ERIC Number: ED232812
Record Type: RIE
Publication Date: 1982-Dec-5
Reference Count: 0
Indian-Spanish Communication Networks: Continuity in the Greater Southwest.
Riley, Carroll L.; Manson, Joni L.
Trade and communication networks established by Indian groups in the 15th century A.D. linked the Southwest to Mesoamerica, the Plains and the Pacific littoral; these routes were later used by the Spanish and Americans, and today major highways follow ancient Indian routes. The main east-west route had major termini at Cibola (near Zuni) in the west and Pecos in the east; the north-south trunk road followed the Rio Grande from Taos south to the El Paso area, and was later extended by the Spanish to southern Chihuahua and called the Camino Real. From their arrival in the 1530's the Spanish, primarily concerned with reaching and controlling Indian settlements and resource areas, used Indian routes. Trails were widened for cart and pack animal transportation, but few other modifications were made. In the 16th century, the region split into two administrative divisions: upper (New Mexico) and lower (Sonora); the Camino Real fell into disuse until its reestablishment in the late 18th century. Before and after arrival of the Americans, new roads were built in previously unsettled areas because decline in Indian populations led to relocation of important centers, new technology opened up uninhabited regions, and railroads and automobiles demanded flatter terrain than the old roads. (MH)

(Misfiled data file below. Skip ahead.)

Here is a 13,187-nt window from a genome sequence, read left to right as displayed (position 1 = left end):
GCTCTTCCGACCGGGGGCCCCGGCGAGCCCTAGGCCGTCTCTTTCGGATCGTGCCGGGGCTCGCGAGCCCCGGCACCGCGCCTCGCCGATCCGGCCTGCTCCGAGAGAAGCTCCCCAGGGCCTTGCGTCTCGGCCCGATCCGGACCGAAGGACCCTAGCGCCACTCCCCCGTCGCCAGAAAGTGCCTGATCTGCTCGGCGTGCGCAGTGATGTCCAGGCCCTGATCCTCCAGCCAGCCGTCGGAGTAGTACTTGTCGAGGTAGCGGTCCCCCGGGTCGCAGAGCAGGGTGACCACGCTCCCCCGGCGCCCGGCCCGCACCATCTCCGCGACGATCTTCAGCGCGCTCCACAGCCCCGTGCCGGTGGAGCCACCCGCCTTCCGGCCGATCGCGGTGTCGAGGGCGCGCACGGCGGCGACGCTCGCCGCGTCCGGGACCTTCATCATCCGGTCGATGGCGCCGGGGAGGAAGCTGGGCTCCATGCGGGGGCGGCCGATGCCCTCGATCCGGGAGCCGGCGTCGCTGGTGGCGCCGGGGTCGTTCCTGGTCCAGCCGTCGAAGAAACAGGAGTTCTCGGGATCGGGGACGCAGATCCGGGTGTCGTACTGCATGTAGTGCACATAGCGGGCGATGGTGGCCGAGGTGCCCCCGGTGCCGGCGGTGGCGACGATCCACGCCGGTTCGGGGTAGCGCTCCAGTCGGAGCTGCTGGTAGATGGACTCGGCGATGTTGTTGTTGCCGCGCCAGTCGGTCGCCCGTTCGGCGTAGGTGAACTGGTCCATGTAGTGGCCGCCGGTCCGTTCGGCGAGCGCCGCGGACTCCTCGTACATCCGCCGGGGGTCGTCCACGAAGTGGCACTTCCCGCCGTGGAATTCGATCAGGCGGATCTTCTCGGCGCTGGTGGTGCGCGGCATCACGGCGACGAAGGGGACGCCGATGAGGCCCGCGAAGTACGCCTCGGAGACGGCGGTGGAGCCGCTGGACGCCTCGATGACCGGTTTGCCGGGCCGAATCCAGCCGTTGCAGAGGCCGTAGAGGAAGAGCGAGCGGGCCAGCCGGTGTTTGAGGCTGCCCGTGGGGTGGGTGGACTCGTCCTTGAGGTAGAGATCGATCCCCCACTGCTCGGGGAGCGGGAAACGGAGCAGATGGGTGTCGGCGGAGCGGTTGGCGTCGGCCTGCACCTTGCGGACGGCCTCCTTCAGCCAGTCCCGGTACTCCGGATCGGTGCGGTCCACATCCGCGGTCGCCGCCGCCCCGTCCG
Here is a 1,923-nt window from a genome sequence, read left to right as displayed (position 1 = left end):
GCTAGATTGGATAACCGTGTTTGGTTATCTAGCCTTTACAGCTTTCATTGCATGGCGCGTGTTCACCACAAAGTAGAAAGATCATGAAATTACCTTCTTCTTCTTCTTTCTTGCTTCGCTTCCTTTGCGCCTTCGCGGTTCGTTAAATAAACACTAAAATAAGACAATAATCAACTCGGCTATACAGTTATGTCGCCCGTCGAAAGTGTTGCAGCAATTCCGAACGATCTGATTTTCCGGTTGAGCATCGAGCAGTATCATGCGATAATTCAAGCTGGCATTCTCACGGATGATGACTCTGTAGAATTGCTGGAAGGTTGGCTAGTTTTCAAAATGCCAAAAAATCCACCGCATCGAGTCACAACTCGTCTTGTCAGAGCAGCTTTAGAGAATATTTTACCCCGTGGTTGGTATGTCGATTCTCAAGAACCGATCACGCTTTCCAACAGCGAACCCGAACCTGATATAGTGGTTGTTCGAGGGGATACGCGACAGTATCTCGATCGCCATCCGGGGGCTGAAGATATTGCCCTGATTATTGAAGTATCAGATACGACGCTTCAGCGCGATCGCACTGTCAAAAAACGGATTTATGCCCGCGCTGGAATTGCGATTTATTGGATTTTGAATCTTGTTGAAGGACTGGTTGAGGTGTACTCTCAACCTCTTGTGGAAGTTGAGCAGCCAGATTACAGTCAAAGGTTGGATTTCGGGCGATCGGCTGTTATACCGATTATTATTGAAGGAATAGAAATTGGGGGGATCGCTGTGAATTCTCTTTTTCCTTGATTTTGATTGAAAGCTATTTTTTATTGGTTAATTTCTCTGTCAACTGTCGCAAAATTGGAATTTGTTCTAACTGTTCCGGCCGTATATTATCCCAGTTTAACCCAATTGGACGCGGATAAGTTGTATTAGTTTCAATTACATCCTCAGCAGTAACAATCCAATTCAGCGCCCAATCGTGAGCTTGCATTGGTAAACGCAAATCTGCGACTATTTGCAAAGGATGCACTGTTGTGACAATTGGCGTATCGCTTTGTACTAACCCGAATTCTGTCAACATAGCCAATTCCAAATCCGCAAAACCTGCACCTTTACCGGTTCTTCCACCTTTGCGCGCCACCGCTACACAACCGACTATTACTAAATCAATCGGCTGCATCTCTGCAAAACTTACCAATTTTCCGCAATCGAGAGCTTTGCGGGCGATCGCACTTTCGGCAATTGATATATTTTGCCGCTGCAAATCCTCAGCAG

Publication Type: Historical Materials; Speeches/Meeting Papers
Education Level: N/A
Authoring Institution: N/A
Identifiers: Camino Real; Spaniards
Note: Paper presented at the Annual Meeting of the American Anthropological Association (81st, December 5, 1982, Washington, DC).